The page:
The cosmic microwave background (CMB) provides unparalleled views into the early universe and its later evolution. Recent and ongoing experiments have contributed to our understanding of neutrinos, dark energy, and dark matter through measurements of large scale structure imprinted on the CMB and constrained the conditions in the early universe, tightly restricting inflationary and other cosmological models through measurements of CMB polarization. Next-generation CMB experiments like Simons Observatory will further constrain the sum of the neutrino masses and number of relativistic species, expand our understanding of dark energy and dark matter, and set new constraints on cosmological models describing the first moments of the universe. The polarization in the CMB is faint, so future experiments must be orders of magnitude more sensitive. Additionally, both polarized foregrounds from synchrotron and dust emission and systematic effects from the instruments can create spurious polarization signals. Characterizing and removing foregrounds requires wide frequency coverage, while systematic effects must be modeled, mitigated and calibrated at unprecedented levels. I will discuss several advances in instrumentation and analysis that will be critical for this leap in performance.
  • November 2, 2018 | 11:00 AM | PRC 201 | Friday noon seminar
    Astrophysical applications of coherent neutrino scattering
    Louis Strigari, Texas A&M University

    Neutrino-nucleus coherent scattering (CNS) is a long standing theoretical prediction of the Standard Model (SM), with experimental evidence for it just very recently being announced. CNS provides an important probe of physics beyond the SM, with a reach that can surpass the sensitivity of much larger scale detectors. In addition, it can open up a new window into neutrinoastrophysics, through studies of low energy neutrinos from the Sun, atmosphere, and supernovae. CNS is also vital for understanding and interpreting future particle dark matter searches. In this talk, I will discuss the prospects for learning about the nature of neutrinos and astrophysical sources from CNS detection, highlighting how astrophysical and terrestrial-based detections play important and complementary roles.
  • November 9, 2018 | 12:00 PM | ERC 576 | Friday noon seminar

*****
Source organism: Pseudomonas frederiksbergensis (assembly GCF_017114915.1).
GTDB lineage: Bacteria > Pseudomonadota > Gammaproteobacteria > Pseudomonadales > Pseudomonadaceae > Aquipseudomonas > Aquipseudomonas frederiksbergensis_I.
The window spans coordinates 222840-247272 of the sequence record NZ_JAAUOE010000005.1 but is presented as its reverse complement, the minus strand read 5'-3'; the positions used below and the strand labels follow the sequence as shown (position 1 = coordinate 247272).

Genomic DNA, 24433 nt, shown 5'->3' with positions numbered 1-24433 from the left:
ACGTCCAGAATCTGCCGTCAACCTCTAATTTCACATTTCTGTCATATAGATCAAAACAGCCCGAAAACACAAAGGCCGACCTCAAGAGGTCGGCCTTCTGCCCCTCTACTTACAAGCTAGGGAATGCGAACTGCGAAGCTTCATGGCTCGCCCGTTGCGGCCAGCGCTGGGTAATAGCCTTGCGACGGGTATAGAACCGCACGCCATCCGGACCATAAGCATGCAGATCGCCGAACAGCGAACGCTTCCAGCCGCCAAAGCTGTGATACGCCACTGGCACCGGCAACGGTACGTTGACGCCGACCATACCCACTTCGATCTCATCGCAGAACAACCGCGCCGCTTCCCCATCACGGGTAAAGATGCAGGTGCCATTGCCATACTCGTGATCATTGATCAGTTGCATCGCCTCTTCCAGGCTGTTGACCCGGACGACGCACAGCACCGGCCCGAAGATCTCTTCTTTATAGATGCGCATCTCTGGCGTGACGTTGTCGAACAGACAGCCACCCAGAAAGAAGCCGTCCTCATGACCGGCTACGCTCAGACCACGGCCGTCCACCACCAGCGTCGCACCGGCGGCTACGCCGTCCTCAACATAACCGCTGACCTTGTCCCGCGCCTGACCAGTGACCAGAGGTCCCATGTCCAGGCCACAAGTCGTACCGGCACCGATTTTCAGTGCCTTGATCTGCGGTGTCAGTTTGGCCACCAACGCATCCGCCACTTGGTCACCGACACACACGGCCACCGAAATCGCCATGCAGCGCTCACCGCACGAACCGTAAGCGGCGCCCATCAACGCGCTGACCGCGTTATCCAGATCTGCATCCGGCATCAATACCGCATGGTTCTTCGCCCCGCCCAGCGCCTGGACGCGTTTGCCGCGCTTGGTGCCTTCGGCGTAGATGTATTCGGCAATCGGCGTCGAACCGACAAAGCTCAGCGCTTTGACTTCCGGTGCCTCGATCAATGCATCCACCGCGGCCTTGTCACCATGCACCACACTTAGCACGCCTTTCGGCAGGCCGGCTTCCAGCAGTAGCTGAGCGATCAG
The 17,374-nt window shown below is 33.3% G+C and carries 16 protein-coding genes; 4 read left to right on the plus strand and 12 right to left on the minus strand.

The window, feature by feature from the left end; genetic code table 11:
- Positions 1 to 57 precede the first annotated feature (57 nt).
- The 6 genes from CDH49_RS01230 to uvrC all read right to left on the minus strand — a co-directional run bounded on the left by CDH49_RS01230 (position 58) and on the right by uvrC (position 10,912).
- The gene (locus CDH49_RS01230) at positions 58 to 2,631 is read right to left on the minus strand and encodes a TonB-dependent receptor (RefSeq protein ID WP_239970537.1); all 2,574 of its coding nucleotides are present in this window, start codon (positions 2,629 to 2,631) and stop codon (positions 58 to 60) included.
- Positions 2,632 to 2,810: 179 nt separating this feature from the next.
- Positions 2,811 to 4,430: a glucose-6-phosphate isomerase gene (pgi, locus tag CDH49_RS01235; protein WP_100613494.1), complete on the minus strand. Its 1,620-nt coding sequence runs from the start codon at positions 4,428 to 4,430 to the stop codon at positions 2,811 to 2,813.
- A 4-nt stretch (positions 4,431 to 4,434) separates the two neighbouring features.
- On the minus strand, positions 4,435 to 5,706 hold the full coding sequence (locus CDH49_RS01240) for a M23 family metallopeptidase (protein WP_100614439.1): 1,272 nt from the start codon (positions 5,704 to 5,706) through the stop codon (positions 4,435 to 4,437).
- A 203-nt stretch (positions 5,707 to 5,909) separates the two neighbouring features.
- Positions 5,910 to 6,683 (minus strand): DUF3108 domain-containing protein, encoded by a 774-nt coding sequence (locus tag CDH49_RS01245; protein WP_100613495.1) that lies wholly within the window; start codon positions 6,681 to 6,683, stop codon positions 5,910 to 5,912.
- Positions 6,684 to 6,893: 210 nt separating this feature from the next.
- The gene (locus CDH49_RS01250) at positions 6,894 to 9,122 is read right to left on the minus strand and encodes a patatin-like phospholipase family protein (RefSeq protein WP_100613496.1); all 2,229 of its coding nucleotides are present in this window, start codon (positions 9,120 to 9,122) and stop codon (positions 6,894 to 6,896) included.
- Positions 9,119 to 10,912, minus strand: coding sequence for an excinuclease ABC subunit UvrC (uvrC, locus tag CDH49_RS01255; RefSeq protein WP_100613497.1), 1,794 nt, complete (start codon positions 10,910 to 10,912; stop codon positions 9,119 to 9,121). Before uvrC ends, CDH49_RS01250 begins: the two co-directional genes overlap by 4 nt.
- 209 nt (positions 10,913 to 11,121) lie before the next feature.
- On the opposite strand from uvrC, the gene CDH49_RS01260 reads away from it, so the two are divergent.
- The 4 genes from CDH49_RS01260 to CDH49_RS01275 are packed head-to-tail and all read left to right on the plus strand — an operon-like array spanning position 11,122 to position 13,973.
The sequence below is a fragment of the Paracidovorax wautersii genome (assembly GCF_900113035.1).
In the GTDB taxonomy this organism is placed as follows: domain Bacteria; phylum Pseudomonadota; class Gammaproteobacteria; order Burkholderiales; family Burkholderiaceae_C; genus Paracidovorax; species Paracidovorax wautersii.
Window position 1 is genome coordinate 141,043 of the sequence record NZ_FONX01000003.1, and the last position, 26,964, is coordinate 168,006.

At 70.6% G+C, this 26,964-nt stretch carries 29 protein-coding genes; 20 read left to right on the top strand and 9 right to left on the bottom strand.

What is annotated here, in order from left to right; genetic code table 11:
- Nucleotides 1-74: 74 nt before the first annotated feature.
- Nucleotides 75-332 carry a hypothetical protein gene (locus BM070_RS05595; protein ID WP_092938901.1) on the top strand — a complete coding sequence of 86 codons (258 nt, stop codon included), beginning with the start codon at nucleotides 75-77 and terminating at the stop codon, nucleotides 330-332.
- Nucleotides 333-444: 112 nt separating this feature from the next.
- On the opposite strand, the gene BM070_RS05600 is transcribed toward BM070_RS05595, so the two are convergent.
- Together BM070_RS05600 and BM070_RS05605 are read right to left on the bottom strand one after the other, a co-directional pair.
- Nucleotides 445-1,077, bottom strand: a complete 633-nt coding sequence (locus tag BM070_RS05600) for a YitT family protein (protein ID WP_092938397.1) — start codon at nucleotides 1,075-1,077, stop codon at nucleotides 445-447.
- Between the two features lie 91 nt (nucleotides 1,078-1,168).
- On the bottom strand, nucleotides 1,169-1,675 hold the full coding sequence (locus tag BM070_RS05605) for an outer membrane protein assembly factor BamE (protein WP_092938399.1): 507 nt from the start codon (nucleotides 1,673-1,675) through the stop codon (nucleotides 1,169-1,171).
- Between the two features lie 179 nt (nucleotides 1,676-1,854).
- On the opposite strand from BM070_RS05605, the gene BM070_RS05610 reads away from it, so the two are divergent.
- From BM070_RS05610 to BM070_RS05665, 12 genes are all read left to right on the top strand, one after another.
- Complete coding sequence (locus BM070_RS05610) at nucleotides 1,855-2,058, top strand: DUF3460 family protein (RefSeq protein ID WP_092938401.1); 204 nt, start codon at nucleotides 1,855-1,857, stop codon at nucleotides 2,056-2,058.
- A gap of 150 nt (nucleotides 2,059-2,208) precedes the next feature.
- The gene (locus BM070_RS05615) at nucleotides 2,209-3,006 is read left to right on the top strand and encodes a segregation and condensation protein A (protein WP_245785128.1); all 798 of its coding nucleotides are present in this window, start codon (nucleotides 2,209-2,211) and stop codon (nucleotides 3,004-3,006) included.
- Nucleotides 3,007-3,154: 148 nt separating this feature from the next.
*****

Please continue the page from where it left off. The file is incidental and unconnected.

Superfluids and the Cosmological Constant Problem
    Jeremy Sakstein, University of Pennsylvania

    The Lambda-CDM cosmological model is still the best-fit to current data, and numerous alternatives have recently been ruled out by the observation of gravitational waves and other small-scale probes. Theoretically, the cosmological constant (Lambda) suffers from a severe fine-tuning that needs to be understood in order for Lambda-CDM to be a satisfactory model. In this talk I will discuss a recent proposal for a model that may ameliorate the cosmological constant problem. In this model, a superfluid pervading the universe could counteract the large (unobserved) cosmological constant predicted by quantum mechanics. I will discuss the novel phenomenology predicted by the superfluid as well as future directions for testing this model.
  • November 16, 2018 | 12:00 PM | ERC 401 | Friday noon seminar
    Dark Matter in Disequilibrium and Implications for Direct Detection
    Lina Necib, Caltech

    Using two realizations of the Milky Way from the FIRE simulation, we find that the kinematics of dark matter follows closely the kinematics of accreted stars from the same mergers. We use this correspondence to build an empirical local velocity distribution of dark matter, by analyzing the Gaia second data release coupled with the ninth release from the Sloan Digital Sky Survey, and computing the velocity distribution of the accreted stars. We find that this velocity distribution is peaked at lower velocities than the generally assumed Maxwell Boltzmann distribution, due to the presence of a recent merger referred to as the Gaia Sausage, leading to a weakening of direct detection limits at dark matter masses less than 10 GeV.
  • November 30, 2018 | 12:00 PM | ERC 401 | Friday noon seminar
    A Solution to the Cosmological Constant Problem
    Surjeet Rajendran, UC Berkeley